We all know that great groups are powered by strong relationships. But here’s a question: How are great relationships really built?
For a behind-the-scenes look on how to do that, check out this video. It captures a series of interactions between Warriors coach Steve Kerr and all-star guard Steph Curry.
Surround yourself with people who believe in you the way Steve Kerr believes in Steph Currypic.twitter.com/yYOhhgRuto
— Jason McIntyre (@jasonrmcintyre) January 26, 2018
At first glance, this is a bit over the top. Curry already knows he’s good. Shouldn’t Kerr be challenging him? Pushing him to new heights?
The key is to realize that Kerr isn’t coaching; he’s building a bond. Let’s look more closely at how Kerr does it. Here’s what he says in one of the exchanges:
Love it. One of the things I love about you is you’re two for 11, and you have no hesitation about shooting a sixty footer… nobody in the league does that… You have so much confidence in yourself, and within games like this, you turn it on like that. That’s awesome. Amazing. I wish I had your confidence.
The first to notice here is the timing. Kerr delivers this signal in a moment of tension, just after Curry attempts an insane sixty-foot shot when he is having a bad game. It’s a moment when a lot of coaches might be questioning that decision, or perhaps joking about it — Come on, sixty feet, are you crazy? Kerr does the opposite, because he understands that these moments of tension are exactly when the bonds are built, not in the easy moments of victory.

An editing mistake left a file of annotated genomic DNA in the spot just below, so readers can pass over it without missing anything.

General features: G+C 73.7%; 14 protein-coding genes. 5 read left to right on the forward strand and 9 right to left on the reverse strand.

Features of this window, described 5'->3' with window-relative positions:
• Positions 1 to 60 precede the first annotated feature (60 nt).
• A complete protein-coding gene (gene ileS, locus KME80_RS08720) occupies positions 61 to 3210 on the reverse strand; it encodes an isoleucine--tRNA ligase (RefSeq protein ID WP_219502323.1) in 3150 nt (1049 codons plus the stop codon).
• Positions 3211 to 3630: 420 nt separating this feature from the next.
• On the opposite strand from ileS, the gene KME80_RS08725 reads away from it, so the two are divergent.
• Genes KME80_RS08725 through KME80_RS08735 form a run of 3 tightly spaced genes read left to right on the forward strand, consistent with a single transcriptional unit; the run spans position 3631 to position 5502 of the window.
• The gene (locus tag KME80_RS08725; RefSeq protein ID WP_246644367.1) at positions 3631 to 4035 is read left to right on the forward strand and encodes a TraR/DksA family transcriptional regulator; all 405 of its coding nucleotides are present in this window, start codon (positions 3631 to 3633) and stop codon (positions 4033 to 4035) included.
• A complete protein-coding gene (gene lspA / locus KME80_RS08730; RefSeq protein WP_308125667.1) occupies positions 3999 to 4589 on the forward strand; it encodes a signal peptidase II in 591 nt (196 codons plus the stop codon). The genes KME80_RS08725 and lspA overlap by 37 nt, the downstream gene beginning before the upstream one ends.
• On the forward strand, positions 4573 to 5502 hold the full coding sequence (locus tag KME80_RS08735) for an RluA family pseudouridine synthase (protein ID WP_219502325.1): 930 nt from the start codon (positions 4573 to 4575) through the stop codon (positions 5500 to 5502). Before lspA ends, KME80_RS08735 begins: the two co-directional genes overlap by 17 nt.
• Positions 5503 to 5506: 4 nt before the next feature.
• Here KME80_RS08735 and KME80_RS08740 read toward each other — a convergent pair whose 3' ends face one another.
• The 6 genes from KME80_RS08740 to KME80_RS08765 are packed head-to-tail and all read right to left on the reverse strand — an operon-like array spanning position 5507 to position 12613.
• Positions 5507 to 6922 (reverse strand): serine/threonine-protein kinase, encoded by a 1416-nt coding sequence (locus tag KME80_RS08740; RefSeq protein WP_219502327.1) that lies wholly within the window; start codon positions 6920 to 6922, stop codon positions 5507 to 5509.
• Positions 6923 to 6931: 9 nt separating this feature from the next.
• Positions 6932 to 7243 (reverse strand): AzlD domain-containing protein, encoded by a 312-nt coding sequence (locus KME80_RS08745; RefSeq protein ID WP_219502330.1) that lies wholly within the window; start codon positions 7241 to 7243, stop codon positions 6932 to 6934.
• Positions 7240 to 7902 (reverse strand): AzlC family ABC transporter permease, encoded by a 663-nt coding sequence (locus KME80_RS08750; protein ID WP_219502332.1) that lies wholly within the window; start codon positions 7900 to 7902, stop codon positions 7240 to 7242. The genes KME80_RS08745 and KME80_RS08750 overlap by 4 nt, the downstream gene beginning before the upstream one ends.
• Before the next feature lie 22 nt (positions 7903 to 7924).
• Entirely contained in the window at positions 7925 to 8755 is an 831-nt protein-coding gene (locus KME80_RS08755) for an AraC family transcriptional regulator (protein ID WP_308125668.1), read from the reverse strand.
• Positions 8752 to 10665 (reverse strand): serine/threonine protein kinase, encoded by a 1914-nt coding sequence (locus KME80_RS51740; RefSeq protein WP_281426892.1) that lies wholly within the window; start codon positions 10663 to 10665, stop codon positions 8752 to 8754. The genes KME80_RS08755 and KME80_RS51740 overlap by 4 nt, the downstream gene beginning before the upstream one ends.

The other thing to notice is how specifically and personally Kerr shows his appreciation. He describes Curry’s impact in detail while signaling his own vulnerability. Nobody in the league does that… I could never do that. I wish I had your confidence. He also delivers one of the most powerful signals a leader can deliver, a burst of pure delight. (And it connects: check out at the expression on Curry’s face at the 27-second mark.)
The final thing to notice is the repetition. Kerr knows it’s not enough to say these things once and presume Curry gets it. Kerr sends this relational message all the time, over and over and over, because that’s how bonds are sustained. Over-thanking and over-appreciating is not accidental — it’s required.
And here’s the cool thing: None of this is complex, or dependent on technical knowledge of any kind. It requires only an alertness for the opportunity, and the ability to deliver simple signals — we are connected. I see you. I care.